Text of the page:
The '75 Amendments encourage the SEC to ignore basic principles of how markets work. if markets work to match buyers and sellers effectively in other contexts, they are likely to function equally well in matching buyers and sellers of securities. Congress hoped to impose some order on the equity markets, but the push and pull of prices and profits imposes a much more efficient and responsive discipline. Congress asked the SEC to forge communications links between markets, but this role is a natural one for markets. Congress worried about price disparities across markets, but where there are price disparities, markets seek to eliminate them. Arbitrageurs step in to bring prices across different markets in line with one another. Congress feared that absent a central planner, our equity markets would lose their edge. As Hayek reminds us, planning is best done collectively, not centrally, because only then will knowledge dispersed across many people be able to inform the plan. (84) Markets are wonderful tools for allocating resources to their best uses.

Also important, markets offer a flexibility that no regulator, bound appropriately by administrative process constraints, can provide. Markets are better able than regulators to tailor solutions for particular types of investors and companies. Competitive markets dynamically respond to changing customer needs and changing conditions. Regulators struggle to follow, let alone anticipate, such changes. The ability of markets to respond to change is evident from the way they have responded to regulatory changes, such as Regulation NMS. The dynamism markets offer is sometimes messy, but regulatory intervention often serves only to add to the complexity. (85)


More than forty years have passed since Congress embedded the concept of a national market system into the securities laws. In the intervening four decades, the SEC has taken on the role of market designer. That role has brought with it many headaches for the SEC and for the investors and issuers that markets serve. During the same time period, the technology of markets has advanced markedly, so arguments for the government-directed development of the markets are even less compelling now than they might have been in the 1970s. It is time to reconsider the national market system mandate.

This Article is not the first to call for a reconsideration of the national market system mandate. Professor Werner was already asking questions about the logic of the national market system mandate in 1975. (86) After the mandate was in force for a decade, Professors Macey and Haddock noted that, in the absence of the mandate, "[m]arket forces would achieve the correct configuration of trading activity without regulatory supervision." (87) In their view, eliminating off-board trading restrictions was the only thing the SEC needed to do to unleash these salutary market forces. (88) A NYSE executive, writing around the same time, suggested that repealing the national market system mandate "might attract substantial support among those who believe the law's essential objectives have been achieved, as well as among those who share the conviction that Congress ought never to have intervened in matters involving market structure." (89) This Article, by contrast, does not argue that the goals of the national market system have been met. A national market system is not a goal to be achieved, but a continuously developing system. The congressional mandate is not essential to the organic development, and may instead hinder it.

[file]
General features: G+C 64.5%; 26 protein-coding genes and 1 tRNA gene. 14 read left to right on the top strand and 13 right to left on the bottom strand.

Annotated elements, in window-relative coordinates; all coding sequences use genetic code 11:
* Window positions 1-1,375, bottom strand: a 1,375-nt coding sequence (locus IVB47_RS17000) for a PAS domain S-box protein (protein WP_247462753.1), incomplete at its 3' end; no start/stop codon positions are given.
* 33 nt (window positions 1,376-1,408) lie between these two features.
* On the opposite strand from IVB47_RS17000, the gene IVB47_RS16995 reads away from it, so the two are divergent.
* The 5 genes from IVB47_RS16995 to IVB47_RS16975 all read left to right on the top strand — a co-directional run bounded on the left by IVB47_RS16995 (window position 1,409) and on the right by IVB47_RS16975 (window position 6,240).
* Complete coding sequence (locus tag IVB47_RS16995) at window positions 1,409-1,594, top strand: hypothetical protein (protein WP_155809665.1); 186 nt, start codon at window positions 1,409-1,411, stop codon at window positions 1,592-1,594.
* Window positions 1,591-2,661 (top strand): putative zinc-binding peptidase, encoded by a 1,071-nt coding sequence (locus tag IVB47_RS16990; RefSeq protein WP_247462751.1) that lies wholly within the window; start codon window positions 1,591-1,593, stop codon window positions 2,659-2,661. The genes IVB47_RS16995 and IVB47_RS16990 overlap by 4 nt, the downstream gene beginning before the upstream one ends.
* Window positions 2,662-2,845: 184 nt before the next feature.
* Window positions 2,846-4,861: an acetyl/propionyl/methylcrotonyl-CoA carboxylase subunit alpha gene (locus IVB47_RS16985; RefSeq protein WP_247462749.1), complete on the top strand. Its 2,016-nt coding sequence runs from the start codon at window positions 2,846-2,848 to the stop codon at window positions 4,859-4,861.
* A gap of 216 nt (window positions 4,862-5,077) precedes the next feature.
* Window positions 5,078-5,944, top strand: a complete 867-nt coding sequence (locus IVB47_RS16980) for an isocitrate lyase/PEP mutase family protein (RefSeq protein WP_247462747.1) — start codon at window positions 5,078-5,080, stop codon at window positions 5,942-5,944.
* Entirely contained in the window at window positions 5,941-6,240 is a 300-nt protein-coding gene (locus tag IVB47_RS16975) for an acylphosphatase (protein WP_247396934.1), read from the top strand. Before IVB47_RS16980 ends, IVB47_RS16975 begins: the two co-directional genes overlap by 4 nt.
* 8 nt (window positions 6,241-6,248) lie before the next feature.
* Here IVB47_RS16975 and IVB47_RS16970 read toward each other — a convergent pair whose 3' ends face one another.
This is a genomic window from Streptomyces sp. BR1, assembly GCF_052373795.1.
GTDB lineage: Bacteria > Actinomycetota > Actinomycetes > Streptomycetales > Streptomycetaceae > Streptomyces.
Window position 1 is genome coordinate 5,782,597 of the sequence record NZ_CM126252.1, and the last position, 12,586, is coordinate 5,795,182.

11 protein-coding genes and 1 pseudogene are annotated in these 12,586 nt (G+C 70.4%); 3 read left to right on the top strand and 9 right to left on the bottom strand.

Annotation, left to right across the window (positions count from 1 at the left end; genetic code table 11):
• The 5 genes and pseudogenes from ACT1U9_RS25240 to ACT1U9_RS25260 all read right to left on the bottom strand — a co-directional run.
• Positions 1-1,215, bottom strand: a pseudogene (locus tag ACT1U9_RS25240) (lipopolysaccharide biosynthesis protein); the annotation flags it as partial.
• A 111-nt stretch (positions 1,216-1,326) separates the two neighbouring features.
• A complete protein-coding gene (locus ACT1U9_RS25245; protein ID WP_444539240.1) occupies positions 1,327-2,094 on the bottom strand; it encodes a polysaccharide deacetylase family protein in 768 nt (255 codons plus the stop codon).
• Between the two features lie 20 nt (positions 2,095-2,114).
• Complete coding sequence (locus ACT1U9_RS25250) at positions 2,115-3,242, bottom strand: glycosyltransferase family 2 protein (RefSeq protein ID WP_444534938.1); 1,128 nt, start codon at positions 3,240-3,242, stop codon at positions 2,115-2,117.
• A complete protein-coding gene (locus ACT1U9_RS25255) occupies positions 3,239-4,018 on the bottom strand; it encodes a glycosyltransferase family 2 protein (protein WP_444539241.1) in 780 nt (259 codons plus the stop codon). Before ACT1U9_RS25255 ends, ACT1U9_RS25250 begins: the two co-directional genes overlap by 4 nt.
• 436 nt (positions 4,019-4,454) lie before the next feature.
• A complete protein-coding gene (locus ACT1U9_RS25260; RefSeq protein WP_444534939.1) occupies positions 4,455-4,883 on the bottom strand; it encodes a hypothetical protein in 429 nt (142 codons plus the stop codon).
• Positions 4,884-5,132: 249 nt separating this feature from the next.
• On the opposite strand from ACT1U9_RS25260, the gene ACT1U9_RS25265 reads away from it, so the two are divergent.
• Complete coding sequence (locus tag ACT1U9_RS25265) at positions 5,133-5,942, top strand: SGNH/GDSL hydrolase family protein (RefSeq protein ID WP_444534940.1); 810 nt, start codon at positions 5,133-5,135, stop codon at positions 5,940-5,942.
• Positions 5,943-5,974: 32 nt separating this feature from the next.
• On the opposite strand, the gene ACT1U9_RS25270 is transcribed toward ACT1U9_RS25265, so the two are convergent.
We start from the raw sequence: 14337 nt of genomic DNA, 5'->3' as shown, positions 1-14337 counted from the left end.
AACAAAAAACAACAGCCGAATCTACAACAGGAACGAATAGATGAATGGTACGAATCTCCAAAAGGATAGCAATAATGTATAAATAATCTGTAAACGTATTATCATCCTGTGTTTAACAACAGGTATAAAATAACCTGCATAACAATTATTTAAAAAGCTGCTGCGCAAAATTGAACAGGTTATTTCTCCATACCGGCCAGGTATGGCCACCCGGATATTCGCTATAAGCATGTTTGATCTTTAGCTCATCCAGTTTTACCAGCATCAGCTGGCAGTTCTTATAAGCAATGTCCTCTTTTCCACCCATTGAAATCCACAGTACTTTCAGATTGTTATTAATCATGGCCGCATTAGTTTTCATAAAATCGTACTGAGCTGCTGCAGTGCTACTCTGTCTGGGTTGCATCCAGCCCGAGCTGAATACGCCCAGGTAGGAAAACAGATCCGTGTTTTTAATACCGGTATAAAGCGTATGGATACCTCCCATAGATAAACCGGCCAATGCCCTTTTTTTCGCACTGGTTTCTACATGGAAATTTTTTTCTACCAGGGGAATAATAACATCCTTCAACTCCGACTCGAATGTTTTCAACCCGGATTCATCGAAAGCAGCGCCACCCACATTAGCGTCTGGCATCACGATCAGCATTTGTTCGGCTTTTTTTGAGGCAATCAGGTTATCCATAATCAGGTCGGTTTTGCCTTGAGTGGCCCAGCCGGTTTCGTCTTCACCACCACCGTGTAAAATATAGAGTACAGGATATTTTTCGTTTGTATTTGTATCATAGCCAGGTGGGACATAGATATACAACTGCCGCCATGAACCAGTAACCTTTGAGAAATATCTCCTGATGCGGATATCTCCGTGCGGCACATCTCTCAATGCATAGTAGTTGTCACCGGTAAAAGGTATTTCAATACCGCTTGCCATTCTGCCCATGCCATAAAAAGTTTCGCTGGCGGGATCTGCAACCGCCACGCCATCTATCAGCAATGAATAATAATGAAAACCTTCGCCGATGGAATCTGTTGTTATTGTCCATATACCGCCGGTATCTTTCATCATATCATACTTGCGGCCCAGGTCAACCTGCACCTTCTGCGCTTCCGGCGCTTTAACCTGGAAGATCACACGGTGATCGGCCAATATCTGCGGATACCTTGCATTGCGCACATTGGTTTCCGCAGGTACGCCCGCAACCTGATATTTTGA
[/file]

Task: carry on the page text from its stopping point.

Even if a centrally planned national market system was needed in the 1970s, a lot has changed since then. Improved technology facilitates market integration and transmission of market data. The variety and number of trading venues has increased, and no one venue is dominant. The emergence of exchanges like the Investors Exchange (IEX) and the Long-Term Stock Exchange (LTSE) suggest markets' ability to design solutions to problems issuers and investors identify. (90) Additional desired innovations may not be able to occur because the statutory or regulatory national market system structure stands in the way. (91) Eliminating the national market system mandate could open the door for more experimentation.


In 1975, Congress--reflecting the conflicted mood of the times--asked the SEC to facilitate a national market system. From the beginning, this mandate meant different things to different people, but eventually it drew the SEC into many aspects of market management. If the '75 Amendments were to be "a major adventure in self-improvement of which [the public] would be the principal beneficiaries," (92) it is reasonable after four decades of the adventure to ask whether the public is benefiting as intended. Congress asked the SEC to take on tasks that markets are able to accomplish more effectively and efficiently. An SEC-designed national market system that manages how data are transmitted and orders executed may not only be unnecessary, but may also be destructive to the ability of equity markets to serve the needs of issuers and investors. Capital markets are the root of all other markets in the United States--the markets from which all others spring. Thus, statutory design problems in these markets bleed easily into the rest of the economy.